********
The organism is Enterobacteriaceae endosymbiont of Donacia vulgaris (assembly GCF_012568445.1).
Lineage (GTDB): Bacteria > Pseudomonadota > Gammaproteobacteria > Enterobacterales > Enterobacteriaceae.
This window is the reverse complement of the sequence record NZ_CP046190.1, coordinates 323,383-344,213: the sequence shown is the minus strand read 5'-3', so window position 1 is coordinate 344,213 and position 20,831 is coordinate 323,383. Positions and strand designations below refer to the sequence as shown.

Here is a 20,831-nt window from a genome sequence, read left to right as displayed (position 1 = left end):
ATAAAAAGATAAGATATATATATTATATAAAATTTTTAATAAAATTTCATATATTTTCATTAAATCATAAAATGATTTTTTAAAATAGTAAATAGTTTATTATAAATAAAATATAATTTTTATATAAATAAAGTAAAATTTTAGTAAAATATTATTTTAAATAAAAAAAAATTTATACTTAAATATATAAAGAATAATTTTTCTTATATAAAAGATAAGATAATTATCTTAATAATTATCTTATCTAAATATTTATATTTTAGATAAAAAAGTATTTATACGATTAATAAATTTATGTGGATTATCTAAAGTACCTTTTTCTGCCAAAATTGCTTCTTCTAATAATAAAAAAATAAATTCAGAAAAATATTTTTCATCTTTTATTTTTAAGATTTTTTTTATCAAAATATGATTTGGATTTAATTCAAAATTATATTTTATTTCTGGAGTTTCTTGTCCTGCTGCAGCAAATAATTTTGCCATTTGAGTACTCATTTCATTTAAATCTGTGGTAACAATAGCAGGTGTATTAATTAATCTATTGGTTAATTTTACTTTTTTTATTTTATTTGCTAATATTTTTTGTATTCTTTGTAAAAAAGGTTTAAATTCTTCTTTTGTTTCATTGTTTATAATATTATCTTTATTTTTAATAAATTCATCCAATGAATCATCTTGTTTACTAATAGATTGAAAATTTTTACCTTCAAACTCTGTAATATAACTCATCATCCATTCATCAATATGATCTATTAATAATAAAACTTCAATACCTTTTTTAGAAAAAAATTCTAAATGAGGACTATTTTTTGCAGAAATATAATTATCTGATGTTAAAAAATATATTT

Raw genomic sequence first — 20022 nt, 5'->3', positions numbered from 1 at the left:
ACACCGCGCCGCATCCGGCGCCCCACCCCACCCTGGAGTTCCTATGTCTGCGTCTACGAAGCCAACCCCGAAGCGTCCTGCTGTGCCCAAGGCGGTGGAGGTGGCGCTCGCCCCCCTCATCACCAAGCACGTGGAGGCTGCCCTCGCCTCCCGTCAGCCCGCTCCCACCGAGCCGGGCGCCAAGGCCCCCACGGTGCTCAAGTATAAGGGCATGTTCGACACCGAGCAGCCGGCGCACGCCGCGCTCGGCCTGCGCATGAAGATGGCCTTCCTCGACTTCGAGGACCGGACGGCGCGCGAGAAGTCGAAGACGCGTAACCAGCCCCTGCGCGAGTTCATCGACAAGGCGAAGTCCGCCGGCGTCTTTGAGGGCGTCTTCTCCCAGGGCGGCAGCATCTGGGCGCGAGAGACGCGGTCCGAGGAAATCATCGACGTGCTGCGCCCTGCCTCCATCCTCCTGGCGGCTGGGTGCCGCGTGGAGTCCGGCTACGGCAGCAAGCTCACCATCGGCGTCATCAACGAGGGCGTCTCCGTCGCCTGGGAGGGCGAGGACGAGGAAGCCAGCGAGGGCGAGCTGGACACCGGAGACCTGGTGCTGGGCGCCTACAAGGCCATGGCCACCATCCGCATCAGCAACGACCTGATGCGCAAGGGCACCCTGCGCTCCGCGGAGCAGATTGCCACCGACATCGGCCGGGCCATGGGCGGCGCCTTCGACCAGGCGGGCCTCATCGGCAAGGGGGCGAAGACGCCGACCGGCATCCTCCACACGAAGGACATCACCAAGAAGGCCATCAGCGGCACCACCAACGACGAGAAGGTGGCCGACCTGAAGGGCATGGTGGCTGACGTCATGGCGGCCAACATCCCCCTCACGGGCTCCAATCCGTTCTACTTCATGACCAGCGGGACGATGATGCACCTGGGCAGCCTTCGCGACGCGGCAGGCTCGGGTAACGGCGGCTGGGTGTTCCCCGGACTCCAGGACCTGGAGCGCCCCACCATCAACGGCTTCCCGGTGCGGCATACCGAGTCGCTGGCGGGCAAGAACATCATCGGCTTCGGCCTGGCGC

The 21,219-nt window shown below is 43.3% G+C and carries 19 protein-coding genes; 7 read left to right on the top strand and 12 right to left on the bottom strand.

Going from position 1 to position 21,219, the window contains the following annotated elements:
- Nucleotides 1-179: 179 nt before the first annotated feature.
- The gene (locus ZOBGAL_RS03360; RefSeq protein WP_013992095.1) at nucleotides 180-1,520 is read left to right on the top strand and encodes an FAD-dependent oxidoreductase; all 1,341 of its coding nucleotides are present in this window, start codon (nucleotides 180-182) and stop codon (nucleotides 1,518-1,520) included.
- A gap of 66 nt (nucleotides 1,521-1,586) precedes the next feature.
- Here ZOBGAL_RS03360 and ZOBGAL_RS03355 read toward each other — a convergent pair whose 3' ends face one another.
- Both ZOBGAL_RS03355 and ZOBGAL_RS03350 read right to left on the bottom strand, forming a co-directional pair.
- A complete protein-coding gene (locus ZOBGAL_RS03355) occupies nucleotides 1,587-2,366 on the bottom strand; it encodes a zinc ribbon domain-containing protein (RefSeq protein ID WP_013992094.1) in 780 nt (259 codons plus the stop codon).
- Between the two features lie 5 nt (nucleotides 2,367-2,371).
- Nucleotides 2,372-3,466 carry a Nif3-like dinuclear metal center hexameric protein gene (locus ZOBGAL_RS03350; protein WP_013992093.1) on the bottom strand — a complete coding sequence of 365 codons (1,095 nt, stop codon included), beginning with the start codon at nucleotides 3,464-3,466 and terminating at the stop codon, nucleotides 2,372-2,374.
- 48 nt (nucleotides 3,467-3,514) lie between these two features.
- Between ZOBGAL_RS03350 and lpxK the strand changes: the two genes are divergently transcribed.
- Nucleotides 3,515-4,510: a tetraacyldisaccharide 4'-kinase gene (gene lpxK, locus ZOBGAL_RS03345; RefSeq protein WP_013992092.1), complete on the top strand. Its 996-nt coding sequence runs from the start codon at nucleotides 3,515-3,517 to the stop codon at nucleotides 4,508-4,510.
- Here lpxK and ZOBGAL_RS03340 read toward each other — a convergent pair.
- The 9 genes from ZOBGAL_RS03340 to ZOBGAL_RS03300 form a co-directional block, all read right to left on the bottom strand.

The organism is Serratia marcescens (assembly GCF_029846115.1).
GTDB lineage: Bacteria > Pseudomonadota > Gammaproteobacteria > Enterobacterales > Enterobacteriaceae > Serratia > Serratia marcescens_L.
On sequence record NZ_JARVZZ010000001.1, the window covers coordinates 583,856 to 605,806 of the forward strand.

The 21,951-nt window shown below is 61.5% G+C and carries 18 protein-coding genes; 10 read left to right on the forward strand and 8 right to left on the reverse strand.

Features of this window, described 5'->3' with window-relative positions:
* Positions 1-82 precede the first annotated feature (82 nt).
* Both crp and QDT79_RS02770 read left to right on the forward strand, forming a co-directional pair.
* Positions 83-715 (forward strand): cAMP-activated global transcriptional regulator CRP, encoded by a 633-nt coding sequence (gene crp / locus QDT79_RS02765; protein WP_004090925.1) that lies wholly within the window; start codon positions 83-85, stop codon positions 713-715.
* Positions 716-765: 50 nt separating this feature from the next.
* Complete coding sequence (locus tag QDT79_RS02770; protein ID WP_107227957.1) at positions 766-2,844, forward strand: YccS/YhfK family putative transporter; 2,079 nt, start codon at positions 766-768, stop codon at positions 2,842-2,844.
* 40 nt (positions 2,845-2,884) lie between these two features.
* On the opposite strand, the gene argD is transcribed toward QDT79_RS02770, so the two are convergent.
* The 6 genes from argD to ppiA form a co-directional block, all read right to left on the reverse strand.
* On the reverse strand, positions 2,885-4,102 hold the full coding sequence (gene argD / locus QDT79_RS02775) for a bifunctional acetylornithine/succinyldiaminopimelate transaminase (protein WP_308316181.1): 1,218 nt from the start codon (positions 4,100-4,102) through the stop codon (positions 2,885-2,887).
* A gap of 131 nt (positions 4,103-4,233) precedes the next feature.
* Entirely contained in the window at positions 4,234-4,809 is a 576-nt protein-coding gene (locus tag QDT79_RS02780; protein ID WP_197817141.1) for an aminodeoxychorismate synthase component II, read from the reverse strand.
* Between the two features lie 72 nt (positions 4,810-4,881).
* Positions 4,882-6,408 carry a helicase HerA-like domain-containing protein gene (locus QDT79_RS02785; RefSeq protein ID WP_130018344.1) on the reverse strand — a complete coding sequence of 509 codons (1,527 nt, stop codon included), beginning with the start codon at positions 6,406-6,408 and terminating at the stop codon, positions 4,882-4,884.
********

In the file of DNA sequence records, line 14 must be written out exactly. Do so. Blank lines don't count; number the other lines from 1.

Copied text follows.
- Both ZOBGAL_RS03355 and ZOBGAL_RS03350 read right to left on the bottom strand, forming a co-directional pair.